Massive dredging in recent years has brought back navigability to many rivers and opened up new routes, adding 2,300 kilometres of waterways to the country's river system.
Bangladesh now has at least 5,900km of waterways during the dry season, up from only 3,865km in 2005. The rise in waterflow in the rainy season adds another 2,000km to the system, said State Minister for Shipping Khalid Mahmud Chowdhury.
Natural siltation, construction of structures, such as the Farakka dam, and a lack of maintenance had clogged up rivers at many points since 1960 when waterways were 12,000km.
Waterways are considered the cheapest route for cargo transportation. A 2007 World Bank study showed that carrying a tonne of goods a kilometre cost Tk0.99 through waterways while it is Tk2.74 if transported through railways and Tk4.50 by road.
To get the advantage, the government in 2008 set out to recover the lost routes. It purchased 32 dredgers over the last decade, put those to use and engaged the private sector as well to clear the rivers with their machinery, the state minister said.
According to the Bangladesh Inland Water Transport Authority (BIWTA), preparations are on to launch commercial operation of several new river routes, including one from Dhaka to Gazipur, and new waterways in the southwestern region.
This achievement is part of the government's dredging master plan aimed at restoring navigability of 10,000km of river routes within a few years, said BIWTA Chairman Commodore Golam Sadeq.
Right now, there are dredging projects in progress in 53 rivers. One of the projects is to create a circular river route around Dhaka.
Moreover, a World Bank-funded project is being implemented to create a communication channel between Dhaka and Chittagong by 2024.
In addition to 10,000km waterways, the shipping ministry is taking up a project to revive a channel between Magura and Khulna and another between Magura and Barisal.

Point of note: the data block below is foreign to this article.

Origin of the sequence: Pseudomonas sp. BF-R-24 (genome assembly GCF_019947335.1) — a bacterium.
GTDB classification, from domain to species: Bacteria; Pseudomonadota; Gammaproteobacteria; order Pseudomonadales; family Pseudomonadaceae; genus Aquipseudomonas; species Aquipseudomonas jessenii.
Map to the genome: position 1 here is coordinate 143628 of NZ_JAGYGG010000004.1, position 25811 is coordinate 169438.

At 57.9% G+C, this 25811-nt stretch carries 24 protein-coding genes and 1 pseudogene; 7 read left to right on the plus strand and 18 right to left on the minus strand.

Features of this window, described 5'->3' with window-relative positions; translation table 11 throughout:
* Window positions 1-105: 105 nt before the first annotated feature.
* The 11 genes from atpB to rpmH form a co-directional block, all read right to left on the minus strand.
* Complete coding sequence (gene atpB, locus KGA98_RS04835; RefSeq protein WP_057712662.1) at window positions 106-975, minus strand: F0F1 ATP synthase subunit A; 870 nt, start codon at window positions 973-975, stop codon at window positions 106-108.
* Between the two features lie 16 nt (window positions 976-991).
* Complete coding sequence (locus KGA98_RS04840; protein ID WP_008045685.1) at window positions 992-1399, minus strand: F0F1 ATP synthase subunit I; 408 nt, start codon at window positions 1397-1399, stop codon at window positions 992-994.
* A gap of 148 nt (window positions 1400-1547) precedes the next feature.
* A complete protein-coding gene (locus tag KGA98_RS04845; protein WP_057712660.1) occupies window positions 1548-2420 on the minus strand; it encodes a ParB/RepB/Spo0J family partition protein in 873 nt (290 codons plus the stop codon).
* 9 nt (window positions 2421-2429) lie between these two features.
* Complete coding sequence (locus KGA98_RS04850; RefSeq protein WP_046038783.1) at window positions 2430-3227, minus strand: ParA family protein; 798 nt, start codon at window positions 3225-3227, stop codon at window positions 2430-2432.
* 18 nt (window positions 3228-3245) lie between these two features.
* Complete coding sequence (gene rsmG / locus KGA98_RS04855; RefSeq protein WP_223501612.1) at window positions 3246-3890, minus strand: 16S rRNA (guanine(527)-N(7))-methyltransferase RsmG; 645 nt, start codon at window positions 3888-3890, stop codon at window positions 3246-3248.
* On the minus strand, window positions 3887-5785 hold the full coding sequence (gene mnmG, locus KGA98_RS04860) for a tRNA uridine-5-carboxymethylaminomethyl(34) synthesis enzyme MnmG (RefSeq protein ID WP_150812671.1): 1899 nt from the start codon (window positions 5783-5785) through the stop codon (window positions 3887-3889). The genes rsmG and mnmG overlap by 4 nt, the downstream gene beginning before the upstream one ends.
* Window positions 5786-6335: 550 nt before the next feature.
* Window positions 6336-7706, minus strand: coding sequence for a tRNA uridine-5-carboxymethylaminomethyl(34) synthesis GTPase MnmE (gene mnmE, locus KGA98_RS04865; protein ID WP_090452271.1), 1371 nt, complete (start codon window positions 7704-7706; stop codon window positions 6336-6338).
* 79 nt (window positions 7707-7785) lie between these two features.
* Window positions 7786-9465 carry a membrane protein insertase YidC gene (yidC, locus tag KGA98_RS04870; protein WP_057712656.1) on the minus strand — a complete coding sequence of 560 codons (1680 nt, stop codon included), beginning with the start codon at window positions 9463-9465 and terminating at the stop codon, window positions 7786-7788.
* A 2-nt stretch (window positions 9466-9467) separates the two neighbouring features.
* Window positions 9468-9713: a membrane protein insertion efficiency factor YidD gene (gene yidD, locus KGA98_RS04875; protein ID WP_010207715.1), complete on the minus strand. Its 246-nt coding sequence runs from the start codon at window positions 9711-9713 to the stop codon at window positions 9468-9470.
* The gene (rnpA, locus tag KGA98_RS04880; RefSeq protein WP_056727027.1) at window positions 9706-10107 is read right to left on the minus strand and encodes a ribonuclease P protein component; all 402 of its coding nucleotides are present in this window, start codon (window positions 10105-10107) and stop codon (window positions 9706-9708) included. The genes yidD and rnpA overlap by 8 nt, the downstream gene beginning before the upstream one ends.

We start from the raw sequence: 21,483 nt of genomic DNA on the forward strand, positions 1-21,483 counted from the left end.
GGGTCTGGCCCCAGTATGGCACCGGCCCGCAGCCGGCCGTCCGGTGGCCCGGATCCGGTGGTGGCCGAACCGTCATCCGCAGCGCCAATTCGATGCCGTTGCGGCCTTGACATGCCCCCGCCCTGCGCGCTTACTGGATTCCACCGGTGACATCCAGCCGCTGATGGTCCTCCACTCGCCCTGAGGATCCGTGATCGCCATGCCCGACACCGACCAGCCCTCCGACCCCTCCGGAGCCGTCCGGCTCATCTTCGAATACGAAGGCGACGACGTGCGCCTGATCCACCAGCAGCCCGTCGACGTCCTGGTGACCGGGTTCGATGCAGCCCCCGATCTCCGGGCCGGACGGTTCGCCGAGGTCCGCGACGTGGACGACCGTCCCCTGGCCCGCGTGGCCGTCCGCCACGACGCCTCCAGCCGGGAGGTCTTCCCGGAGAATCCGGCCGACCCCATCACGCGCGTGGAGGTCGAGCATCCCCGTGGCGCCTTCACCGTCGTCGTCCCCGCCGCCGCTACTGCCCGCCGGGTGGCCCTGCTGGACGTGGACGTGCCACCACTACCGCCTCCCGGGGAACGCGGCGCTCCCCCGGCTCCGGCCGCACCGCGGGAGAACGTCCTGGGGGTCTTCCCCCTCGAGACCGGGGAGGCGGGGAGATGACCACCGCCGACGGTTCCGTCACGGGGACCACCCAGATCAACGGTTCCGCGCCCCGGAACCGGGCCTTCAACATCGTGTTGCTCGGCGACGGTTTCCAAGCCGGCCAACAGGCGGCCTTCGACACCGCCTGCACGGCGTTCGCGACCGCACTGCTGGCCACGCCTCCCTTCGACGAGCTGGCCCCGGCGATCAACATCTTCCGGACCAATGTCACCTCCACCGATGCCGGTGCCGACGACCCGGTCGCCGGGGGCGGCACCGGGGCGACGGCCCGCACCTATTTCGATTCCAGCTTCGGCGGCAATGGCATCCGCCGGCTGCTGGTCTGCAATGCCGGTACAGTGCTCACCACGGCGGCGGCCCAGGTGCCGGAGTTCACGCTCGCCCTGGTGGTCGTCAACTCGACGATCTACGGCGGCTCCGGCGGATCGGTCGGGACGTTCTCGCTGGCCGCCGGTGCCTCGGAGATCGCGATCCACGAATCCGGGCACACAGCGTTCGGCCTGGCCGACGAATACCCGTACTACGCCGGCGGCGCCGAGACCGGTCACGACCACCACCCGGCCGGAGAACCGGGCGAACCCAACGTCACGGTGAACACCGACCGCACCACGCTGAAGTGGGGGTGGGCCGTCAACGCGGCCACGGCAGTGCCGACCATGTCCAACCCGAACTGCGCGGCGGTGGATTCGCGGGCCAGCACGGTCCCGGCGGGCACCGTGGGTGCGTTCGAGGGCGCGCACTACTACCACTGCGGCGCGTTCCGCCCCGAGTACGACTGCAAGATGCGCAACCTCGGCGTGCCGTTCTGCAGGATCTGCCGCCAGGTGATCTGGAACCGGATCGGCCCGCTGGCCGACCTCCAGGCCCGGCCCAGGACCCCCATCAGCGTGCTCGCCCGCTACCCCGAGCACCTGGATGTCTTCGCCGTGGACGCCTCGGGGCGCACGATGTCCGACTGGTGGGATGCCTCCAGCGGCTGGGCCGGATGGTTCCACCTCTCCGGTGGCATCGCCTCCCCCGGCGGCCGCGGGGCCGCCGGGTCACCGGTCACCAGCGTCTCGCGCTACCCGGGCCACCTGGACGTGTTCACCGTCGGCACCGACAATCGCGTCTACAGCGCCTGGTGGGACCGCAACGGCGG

Technology for transparency
While billions of dollars are going into dredging, questions arise about transparency in the spending and about the quality of work.
There are allegations that contractors often collect their bills without completing their tasks because it is difficult to measure the amount of silt being pumped out of the rivers.
"To ensure transparency, we have taken a project under Indian line of credit to install a computerised monitoring system for dredging works," said State Minister Khalid Mahmud Chowdhury.
Dredging is a continuous job as Bangladeshi rivers carry a large amount of sediments all the year round.
"For instance, last year the Mawa-Paturia route was closed four times due to floods. The waterway became only two feet deep from 10 feet overnight. To clear it, 10 dredgers simultaneously pumped out sediments, but silt just came back," Khalid added.
Decades of siltation
Dredging in the country started with a vision of Bangabandhu in 1972 after the country's independence, the state minister told The Business Standard.
"He observed that the navigability of rivers had already declined and so he made an arrangement to purchase seven dredgers."
After the assassination of Father of the Nation Sheikh Mujibur Rahman in 1975 and until 1996, the subsequent governments did not have any goal to develop the country's waterways, Khalid said.
Sediment that settled on the riverbed year after year hindered the waterflow, thus causing the rivers to lose navigability.
The Sheikh Hasina-led government upon assuming office in 1996 took various steps, including one to clean up the rivers around Dhaka.
After the Awami League returned to power in 2008, the government bought 32 dredgers in phases, and now including the old ones, the BIWTC has 39 dredgers.
The state minister said the government would get 35 more dredgers and support boats of different sizes to meet its target.
"This is not just about buying equipment. It is also creating employment," he said.
As many as 1,600 people have already been employed for operation and maintenance of 20 dredgers and support boats. More people will be hired for the purpose.
Beneficial consequences of dredging
Dredging works led to remarkable improvement of the ecology of surrounding areas of the rivers, BIWTA officials say. River transportation has also become safer and more comfortable.
Experts say that due to the rising water flow, farmers can easily irrigate their land, and natural habitats for plants and animals have improved.
Dredging also reduced the risk of flooding and drainage congestion and enhanced nutrient retention and carbon sequestration.
It became instrumental in protecting the rivers with better water quality.
The BIWTA has also dredged to recover riverways in the Gumti River (Narayanganj-Daudkandi route), the Shitalakhya (Demra-Ghorashal-Kotiadi), the Meghna (Laharhat-Bheduria), the Shaheberhat channel (Shaheberhat-Tungibari), the Arial Kha and Shandhya rivers (Ramchar-Madaripur), the Kaliganga and Ghagar rivers (Chandpur-Hularhat), the Turag (Sadarghat-Ashulia), the Arial Kha (Dhaka-Jajira-Maadaripur-Peyajkhali), the Kumar River (Madaripur-Gopalganj), the Madhumati River (Bilrut), and the Gumti, Modhumati and Shaildah rivers (Daudkandi-Haridaspur).